Very sadly, this “knocked-on” to several other statues (the “theme” here continuing along the racist/slavery line) to the point where – yesterday – the statue of Winston Churchill, in London’s Parliament Square, has been boarded up, ahead of yesterday’s “BLM” demonstration, as certain factions of the afore-mentioned “movements” have cunningly convinced the majority of the lemming-like demonstrators that Winston Churchill was known to have racist leanings. Absolutely astounding. Was Winston Churchill not the man who put paid to the rantings and ultimate intentions of, arguably, the 20 th century’s biggest racist: Adolf Hitler?

During such trying times – both nationally and personally – it takes a modicum of personal discipline to hold off on any initial sentiment of selfishness worming its way into one’s general outlook. I say that, based upon the palpable fear of a second spike breaking out in the UK – basically through irresponsible management of the “first wave”, and which would set this country back (untold) months. Such a development – and God forbid that is not the case – would certainly mean I would not be visiting my children this year (even with things the way they are currently, such a trip will not be taking place before September requiring, as it would, for both the UK & Vietnam to be “entry and re-entry free” in respect of quarantine measures).

On a personal level, there is maybe another two weeks of domestic “busy-ness” that I can occupy myself with, before I reach the stage that whatever house/garden tasks remain outstanding, will require the assistance of a handyman or a tradesman to complete the job.

Come the beginning of July, my plan is to call a halt to all physical domestic activities and turn my attentions to more personal tasks, such as frame-mounting select collages of the children’s early photographs; looking back years to document and illustrate past family holidays – and then putting time aside to the substantial amount of Amazon books I’ve recently purchased.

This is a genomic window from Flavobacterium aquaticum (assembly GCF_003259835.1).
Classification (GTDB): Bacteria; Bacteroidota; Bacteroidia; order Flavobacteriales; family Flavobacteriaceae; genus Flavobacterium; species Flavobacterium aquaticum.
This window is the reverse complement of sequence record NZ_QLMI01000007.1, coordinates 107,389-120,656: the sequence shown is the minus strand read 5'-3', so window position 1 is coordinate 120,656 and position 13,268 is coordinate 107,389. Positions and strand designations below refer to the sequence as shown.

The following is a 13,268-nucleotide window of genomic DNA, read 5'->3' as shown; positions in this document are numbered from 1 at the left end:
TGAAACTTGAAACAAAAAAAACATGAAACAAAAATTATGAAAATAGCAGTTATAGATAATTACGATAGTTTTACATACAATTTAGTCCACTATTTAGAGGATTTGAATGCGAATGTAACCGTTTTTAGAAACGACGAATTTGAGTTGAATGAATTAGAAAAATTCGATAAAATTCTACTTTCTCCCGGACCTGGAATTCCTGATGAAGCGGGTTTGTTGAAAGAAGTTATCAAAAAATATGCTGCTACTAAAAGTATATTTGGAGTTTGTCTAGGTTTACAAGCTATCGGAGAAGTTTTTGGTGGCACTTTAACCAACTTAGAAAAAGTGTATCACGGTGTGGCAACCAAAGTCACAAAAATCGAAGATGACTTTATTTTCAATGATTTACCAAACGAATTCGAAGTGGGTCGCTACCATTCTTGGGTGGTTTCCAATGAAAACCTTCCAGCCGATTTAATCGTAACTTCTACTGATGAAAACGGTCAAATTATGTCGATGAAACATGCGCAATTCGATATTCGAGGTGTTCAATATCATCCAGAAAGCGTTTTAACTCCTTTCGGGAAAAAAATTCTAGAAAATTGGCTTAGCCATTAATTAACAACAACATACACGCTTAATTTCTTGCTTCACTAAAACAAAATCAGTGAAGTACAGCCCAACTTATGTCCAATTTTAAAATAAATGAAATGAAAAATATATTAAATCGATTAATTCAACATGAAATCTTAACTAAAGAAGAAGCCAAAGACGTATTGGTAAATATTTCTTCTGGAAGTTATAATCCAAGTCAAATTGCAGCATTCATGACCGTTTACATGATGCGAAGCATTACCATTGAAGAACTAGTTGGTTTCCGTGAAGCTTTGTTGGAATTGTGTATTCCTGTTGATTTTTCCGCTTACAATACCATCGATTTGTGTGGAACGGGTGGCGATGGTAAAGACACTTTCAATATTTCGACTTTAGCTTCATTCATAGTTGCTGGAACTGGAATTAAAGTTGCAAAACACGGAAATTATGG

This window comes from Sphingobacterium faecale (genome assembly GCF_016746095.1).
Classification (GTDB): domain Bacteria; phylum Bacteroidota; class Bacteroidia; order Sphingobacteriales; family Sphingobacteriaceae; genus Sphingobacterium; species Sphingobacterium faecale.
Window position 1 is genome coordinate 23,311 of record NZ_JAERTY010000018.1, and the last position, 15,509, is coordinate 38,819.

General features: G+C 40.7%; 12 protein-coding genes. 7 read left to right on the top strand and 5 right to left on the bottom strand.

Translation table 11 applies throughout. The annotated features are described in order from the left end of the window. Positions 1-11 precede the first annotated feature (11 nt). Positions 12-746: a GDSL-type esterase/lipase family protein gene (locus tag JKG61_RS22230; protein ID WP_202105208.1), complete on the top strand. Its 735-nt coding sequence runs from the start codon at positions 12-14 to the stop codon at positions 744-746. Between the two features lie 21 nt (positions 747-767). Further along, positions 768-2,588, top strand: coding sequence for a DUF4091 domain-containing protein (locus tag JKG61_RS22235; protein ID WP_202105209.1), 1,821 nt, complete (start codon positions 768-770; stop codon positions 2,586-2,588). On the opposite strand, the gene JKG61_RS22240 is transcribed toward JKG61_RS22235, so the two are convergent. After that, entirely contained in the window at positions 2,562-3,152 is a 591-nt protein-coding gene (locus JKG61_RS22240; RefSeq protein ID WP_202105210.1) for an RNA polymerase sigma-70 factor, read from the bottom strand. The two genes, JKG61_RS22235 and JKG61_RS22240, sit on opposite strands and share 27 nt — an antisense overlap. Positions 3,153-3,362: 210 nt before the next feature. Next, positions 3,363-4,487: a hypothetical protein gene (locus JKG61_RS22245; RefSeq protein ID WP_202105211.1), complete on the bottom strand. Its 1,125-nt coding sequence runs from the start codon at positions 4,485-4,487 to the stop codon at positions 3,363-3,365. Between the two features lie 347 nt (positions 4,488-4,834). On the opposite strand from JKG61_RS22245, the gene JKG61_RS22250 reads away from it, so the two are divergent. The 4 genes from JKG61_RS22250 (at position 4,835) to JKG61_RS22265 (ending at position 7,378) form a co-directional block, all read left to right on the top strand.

I intend to nevertheless stick to my “timetable” schedule -in place since the beginning of lockdown – specifically on four days: Monday/Tuesday/Thursday/Friday. Without that plan of (documented) organisation, I would be looking back today, wondering where 12 weeks had gone.

Just enough time to squeeze in this week’s accompanying track, so please forgive me somewhat this week as I feature an iconic lament from Ian Drury: “Blockheads”. As most of them are.

Sunday 7th June 2020

I sit here this morning, stunned at yesterday’s crowd demonstrations (in relation to last week’s death, in the US, of George Floyd) that took place in certain British cities yesterday, London being the most notable. With respect to George, can’t this “solidarity”, initiated off the back of said tragic incident in Minneapolis – now over a week ago, wait until we, as a nation, are safely out of this pandemic? And the government “stood back” and let it happen. Wild.

Once again, as I touched upon last week (and while, of course, I recognise the gravity of the racism issue on a worldwide basis) these demonstrations nevertheless have their origin in American culture as much as racism, globally. Consequently - with several key, individual, options to allow us personally to “demonstrate” any horror/anger/severe dismay that we may be harbouring, at what happened in the States – legions of people (essentially yesterday’s demonstrators – the vast majority of whom do not understand the fundamental issues at play here) need to stand back from this, for the time being. We have a pandemic to deal with here.

With the crucial issue of social distancing very much still to the fore, in British society, in the fight to combat any further spread – and risk a “second wave” of the disease taking hold – should the government have intervened in some way (not easy, at all) to lessen the incidence of considerable amounts of people convening in very congested spaces? Or – surely not – have they (to a certain degree) “turned their backs” on any vociferous involvement at this time, which would give them a “way out” to lay the cause of the increase of any second wave at someone else’s (or many people’s) door. No way is Boris (politically) going to wade into this current – George Floyd initiated – racism movement; could that be argued as “irresponsible”?